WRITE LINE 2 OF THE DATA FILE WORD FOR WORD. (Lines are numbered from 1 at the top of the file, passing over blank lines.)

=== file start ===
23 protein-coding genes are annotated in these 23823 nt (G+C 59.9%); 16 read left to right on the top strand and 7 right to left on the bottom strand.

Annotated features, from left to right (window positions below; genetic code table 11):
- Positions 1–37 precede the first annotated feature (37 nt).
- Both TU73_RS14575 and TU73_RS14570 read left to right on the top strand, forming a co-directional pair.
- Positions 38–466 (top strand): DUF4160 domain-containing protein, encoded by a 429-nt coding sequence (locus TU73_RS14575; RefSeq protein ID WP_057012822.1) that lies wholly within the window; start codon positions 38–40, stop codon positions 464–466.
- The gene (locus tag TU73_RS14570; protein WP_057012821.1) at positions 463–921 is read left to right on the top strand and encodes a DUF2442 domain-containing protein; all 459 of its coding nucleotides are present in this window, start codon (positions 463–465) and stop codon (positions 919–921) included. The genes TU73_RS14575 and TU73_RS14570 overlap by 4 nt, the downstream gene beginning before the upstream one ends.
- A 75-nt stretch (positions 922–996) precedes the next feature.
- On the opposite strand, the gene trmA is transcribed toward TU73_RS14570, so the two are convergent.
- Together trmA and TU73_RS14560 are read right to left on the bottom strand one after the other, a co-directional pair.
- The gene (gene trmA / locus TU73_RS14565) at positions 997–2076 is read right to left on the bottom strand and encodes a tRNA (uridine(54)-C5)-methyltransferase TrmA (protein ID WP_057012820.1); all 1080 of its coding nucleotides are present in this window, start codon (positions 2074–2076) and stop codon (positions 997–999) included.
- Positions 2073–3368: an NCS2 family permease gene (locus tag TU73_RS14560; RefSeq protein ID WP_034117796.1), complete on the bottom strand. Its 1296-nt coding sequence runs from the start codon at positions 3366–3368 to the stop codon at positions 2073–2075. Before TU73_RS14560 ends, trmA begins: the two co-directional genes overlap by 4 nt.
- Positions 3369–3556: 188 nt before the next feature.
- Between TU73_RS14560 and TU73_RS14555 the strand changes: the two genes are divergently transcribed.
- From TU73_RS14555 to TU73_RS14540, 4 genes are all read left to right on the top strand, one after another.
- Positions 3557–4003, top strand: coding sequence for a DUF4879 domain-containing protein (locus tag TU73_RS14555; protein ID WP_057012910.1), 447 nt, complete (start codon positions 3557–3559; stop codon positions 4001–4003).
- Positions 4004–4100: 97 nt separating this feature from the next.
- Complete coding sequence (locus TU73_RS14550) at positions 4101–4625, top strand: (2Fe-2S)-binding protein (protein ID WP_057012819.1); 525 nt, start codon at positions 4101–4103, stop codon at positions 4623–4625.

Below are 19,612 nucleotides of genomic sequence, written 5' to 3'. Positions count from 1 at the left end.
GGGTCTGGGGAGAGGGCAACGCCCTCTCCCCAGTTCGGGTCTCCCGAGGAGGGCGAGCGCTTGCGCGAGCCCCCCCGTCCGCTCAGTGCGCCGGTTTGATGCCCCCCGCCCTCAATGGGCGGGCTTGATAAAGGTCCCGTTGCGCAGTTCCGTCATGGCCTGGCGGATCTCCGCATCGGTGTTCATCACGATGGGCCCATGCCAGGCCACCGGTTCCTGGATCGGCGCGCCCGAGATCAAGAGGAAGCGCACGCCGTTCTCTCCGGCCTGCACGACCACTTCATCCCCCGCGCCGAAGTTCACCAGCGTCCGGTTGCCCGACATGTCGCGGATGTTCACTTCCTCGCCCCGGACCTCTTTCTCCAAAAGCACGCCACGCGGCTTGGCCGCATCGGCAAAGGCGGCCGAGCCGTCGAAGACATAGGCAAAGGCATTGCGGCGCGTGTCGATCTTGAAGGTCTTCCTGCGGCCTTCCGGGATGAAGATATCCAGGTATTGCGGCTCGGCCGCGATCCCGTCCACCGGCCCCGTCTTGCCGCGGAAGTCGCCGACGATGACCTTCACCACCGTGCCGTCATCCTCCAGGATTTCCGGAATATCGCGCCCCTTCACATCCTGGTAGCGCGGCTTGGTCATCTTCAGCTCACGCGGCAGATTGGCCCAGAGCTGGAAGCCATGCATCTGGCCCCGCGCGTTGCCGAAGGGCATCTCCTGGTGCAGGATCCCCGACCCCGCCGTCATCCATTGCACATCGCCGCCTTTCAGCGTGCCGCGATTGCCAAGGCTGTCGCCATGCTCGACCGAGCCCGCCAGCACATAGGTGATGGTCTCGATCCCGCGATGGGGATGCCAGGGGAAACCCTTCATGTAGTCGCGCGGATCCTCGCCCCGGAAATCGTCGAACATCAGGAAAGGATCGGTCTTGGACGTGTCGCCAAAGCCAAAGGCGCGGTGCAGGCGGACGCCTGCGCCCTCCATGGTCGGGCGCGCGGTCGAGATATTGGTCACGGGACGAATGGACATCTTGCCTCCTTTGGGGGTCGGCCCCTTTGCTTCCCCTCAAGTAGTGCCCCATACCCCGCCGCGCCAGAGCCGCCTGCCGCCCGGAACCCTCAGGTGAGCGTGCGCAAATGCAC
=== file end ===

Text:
Annotated features, from left to right (window positions below; genetic code table 11):